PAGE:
collection interface

The Java Collection Interface and Examples

The Collection interface of Java’s Collections Framework is the root of the collection hierarchy and it is the least common denominator that all collections implement i.e., every collection object is a type of Collection interface.

It is used to pass around the collection of objects around and manipulate them when maximum generality is desired. Apply Collection interface as a type.

JDK (Java Development Kit) does not provide any direct implementations of this interface but it provides implementations of more specific sub interfaces, such as Set and List etc.,

Collection Interface Java SE 8

public interface Collection<E> extends Iterable<E> {

// Basic operations
int size();
boolean isEmpty();
boolean contains(Object element);
boolean add(E element); //optional operation
boolean remove(Object element); //optional operation
boolean equals(Object element);
int hashcode();
Iterator<E> iterator();

// Bulk operations
boolean containsAll(Collection<?> c);
boolean addAll(Collection<? extends E> c); //optional operation
boolean removeAll(Collection<?> c); //optional operation
boolean retainAll(Collection<?> c); //optional operation
void clear(); //optional operation

// Array operations
Object[] toArray();
<T> T[] toArray(T[] a);

//Other operations since 1.8
default Stream<E> stream()
default Stream<E> parallelStream(); 
default boolean removeIf(Predicate<? super E> filter); 
default Spliterator<E> spliterator();

}

Example: Using “Collection” as a Type

Below is the way to create a ArrayList collection object instance and assign it to “Collection” type.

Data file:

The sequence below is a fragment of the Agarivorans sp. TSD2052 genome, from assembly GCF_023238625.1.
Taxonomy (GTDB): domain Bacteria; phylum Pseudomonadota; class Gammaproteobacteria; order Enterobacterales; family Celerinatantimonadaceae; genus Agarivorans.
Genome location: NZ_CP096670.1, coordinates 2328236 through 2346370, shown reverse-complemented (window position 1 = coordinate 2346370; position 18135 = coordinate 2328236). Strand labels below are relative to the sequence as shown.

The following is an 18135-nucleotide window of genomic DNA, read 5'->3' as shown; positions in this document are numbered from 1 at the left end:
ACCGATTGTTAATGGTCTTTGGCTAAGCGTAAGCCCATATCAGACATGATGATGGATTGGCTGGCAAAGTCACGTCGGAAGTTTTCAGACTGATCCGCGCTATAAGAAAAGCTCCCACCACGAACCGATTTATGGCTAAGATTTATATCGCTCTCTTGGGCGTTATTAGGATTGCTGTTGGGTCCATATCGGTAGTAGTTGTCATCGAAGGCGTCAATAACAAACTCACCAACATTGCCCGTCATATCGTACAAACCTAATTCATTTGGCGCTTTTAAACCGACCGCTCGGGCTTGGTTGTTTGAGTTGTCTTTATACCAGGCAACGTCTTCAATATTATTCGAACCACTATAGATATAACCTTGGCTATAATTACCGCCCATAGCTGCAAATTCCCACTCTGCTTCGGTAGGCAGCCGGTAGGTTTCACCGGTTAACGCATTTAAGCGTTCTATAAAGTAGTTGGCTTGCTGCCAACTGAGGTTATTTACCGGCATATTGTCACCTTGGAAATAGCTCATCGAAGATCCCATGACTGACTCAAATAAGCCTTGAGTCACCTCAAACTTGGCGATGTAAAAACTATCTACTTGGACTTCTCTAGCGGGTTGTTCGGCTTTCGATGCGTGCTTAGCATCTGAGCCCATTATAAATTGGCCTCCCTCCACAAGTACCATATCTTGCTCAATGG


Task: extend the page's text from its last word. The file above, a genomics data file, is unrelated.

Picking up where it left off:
Collection c = new ArrayList();

Using methods of CollectionInterface

boolean b1 = c.isEmpty();
boolean b2 = c.add(new Integer(10));

Note: In the above code sneppet, polymorphic behavior is expected. For example, the add() implementation of ArrayList class will be invoked. And depending on the implementation duplication will be allowed or not allowed. Say for example add() method of Set interface follows “no duplicate” rule.

If you are using JDK 7 or later and let’s say you have a Collection<String> c which is list, then you can use diamond operator like below

List<String> list = new ArrayList<>(c)

As listed above Collection interface contains methods to support basic operations, bulk operations and additional methods to support array operations. Since from JDK 8 Collection interface also exposes methods Stream<E> stream() and Stream<E> parallelStream(), for obtaining sequential or parallel streams from the underlying collection.

Traversing through Collections

There are three ways to traverse Java Collections.

  1. Aggregate Operations
  2. for-each construct
  3. Iterators.

Example : CollectionInterface and Methods

package com.sneppets.corejava.collections;

import java.util.ArrayList;
import java.util.Collection;
import java.util.HashMap;
import java.util.HashSet;
import java.util.LinkedList;
import java.util.Map;

/**
 * @author sneppets.com
 */
public class JavaCollectionExample {
	
	public static void main(String[] args)
	{
		//ArrayList
		Collection<String> al = new ArrayList<String>();
		al.add("Ram");
		al.add("Raj");
		al.add("Ram");
		System.out.println("ArrayList Elements");
		System.out.print(al);
		
		//LinkedList
		Collection<String> ll = new LinkedList<String>();
		ll.add("Ram");
		ll.add("Raj");
		ll.add("Ram");
		System.out.println();
		System.out.println("LinkedList Elements");
		System.out.print(ll);
		
		//HashSet
		Collection<String> hs = new HashSet<String>();
		hs.add("Ram");
		hs.add("Raj");
		hs.add("Ram");
		System.out.println();
		System.out.println("HashSet Elements");
		System.out.print(hs);
		
		//HashMap
		Map<String, String> hm = new HashMap<String, String>();
		hm.put("Ram", "1");
		hm.put("Raj", "2");
		hm.put("Ram", "3");
		System.out.println();
		System.out.println("HashMap Elements");
		System.out.print(hm);
	}

}

Output:

ArrayList Elements
[Ram, Raj, Ram]
LinkedList Elements
[Ram, Raj, Ram]
HashSet Elements
[Raj, Ram]
HashMap Elements
{Raj=2, Ram=3}

Tips: Key points on Collection and Map Interfaces

  • By convention each of the collection implementation classes provide a constructor to create a collection based on the elements in the Collection object passed as an argument.
  • In the same way, Map implementations provide a constructor that accepts a Map argument.
  • This allows the implementation of a collection (Collection or Map) to be changed.
  • But Collections and Maps are not interchangeable.

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